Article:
Several other equities analysts also recently issued reports on the stock. Zacks Investment Research upgraded shares of Motorola Solutions from a hold rating to a buy rating and set a $96.00 price objective for the company in a research note on Wednesday, September 20th. ValuEngine downgraded shares of Motorola Solutions from a buy rating to a hold rating in a research note on Tuesday, August 22nd. Cowen and Company restated a market perform rating and issued a $83.00 price objective (up previously from $75.00) on shares of Motorola Solutions in a research note on Wednesday, August 9th. Deutsche Bank AG upped their price objective on shares of Motorola Solutions from $73.00 to $78.00 and gave the company a hold rating in a research note on Monday, August 7th. Finally, BMO Capital Markets upped their target price on shares of Motorola Solutions from $95.00 to $102.00 and gave the company an outperform rating in a report on Friday, August 4th. Five research analysts have rated the stock with a hold rating and eleven have given a buy rating to the stock. Motorola Solutions currently has a consensus rating of Buy and a consensus target price of $94.08.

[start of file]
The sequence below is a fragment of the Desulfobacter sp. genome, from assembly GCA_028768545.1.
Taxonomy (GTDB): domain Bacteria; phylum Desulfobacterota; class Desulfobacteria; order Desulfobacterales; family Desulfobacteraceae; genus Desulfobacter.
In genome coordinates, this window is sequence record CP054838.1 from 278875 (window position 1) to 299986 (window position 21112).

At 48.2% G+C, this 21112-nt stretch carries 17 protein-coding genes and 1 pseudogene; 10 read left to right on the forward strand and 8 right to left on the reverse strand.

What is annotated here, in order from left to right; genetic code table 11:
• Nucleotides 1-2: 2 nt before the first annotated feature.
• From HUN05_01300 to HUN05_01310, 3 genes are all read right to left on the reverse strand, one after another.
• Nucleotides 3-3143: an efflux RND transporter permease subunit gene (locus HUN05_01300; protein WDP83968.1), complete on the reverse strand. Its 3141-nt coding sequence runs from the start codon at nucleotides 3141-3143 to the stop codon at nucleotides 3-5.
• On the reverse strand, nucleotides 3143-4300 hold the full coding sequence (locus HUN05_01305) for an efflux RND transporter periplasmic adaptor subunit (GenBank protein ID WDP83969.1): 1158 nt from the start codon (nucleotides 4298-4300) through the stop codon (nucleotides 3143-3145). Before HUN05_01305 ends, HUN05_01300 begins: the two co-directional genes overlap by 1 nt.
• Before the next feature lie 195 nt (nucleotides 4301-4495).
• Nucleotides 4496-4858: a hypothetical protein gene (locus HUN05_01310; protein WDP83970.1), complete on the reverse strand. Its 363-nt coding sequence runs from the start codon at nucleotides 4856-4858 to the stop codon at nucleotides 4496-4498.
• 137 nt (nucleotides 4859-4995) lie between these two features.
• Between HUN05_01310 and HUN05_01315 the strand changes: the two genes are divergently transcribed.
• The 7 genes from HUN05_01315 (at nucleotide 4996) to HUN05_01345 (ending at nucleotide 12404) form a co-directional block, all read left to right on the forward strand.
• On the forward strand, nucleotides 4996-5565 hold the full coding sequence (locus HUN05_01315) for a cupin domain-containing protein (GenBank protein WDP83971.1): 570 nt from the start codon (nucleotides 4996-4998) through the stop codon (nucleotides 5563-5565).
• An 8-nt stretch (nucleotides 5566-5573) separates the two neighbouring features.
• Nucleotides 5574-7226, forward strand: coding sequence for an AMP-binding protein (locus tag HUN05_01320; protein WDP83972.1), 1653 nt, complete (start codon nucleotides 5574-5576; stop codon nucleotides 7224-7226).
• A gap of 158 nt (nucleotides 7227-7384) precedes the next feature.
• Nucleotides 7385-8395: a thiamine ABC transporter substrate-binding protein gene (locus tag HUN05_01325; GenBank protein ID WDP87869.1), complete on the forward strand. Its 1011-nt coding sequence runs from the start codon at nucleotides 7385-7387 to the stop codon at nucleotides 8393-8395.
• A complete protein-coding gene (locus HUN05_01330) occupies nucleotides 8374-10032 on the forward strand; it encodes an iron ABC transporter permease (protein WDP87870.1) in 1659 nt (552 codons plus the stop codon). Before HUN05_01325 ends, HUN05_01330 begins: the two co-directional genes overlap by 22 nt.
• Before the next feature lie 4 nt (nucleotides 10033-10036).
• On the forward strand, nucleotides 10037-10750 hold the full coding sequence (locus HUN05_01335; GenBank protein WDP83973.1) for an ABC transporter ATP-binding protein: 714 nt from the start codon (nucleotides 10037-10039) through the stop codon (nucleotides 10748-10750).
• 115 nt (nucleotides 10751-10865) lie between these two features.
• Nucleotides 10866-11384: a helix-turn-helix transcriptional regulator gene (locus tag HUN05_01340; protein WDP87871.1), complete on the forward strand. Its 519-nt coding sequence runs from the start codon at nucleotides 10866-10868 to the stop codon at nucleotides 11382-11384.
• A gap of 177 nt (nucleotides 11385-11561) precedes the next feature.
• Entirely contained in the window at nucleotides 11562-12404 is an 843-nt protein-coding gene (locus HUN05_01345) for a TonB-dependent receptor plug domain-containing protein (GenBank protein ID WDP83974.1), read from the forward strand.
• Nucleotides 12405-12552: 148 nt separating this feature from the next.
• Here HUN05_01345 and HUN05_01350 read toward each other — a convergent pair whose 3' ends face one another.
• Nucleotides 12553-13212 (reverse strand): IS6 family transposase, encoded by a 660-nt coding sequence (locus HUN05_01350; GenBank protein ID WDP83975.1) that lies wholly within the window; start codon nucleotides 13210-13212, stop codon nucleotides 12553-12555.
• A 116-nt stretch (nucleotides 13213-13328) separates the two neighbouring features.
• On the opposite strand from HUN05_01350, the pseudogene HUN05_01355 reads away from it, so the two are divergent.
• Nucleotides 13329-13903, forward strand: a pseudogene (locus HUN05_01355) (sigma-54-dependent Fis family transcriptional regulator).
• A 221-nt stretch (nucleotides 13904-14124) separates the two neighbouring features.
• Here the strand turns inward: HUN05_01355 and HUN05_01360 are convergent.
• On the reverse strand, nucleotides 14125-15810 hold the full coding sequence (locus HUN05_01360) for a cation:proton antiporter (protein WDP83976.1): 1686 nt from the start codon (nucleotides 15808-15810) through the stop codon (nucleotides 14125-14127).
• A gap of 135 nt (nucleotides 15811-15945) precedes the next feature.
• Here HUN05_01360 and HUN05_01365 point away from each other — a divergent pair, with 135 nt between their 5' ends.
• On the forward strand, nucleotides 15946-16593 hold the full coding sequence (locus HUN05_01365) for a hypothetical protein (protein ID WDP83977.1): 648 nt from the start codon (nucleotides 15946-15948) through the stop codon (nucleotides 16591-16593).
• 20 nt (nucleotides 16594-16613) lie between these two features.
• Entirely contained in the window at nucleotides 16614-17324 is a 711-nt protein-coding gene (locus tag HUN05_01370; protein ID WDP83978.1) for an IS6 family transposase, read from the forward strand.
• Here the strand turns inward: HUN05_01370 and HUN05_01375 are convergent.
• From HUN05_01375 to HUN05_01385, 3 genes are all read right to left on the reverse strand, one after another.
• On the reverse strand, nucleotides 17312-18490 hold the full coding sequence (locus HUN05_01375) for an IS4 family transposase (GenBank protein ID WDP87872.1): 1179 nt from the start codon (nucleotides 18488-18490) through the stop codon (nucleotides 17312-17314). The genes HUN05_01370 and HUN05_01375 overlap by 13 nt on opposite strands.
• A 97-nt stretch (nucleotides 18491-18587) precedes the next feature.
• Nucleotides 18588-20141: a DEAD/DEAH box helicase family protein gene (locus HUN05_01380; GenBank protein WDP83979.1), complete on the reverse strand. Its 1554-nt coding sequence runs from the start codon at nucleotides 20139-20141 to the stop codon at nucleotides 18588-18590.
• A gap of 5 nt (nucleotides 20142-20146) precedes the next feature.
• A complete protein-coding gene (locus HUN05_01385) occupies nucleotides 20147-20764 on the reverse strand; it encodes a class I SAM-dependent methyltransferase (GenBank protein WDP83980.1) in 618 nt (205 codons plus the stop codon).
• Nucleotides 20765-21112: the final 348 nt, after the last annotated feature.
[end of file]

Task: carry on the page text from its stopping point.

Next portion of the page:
Shares of Motorola Solutions (NYSE MSI) opened at 89.09 on Friday. The company has a 50 day moving average price of $86.59 and a 200 day moving average price of $86.39. Motorola Solutions has a one year low of $71.24 and a one year high of $93.75. The company has a market cap of $14.49 billion, a price-to-earnings ratio of 23.49 and a beta of 0.31.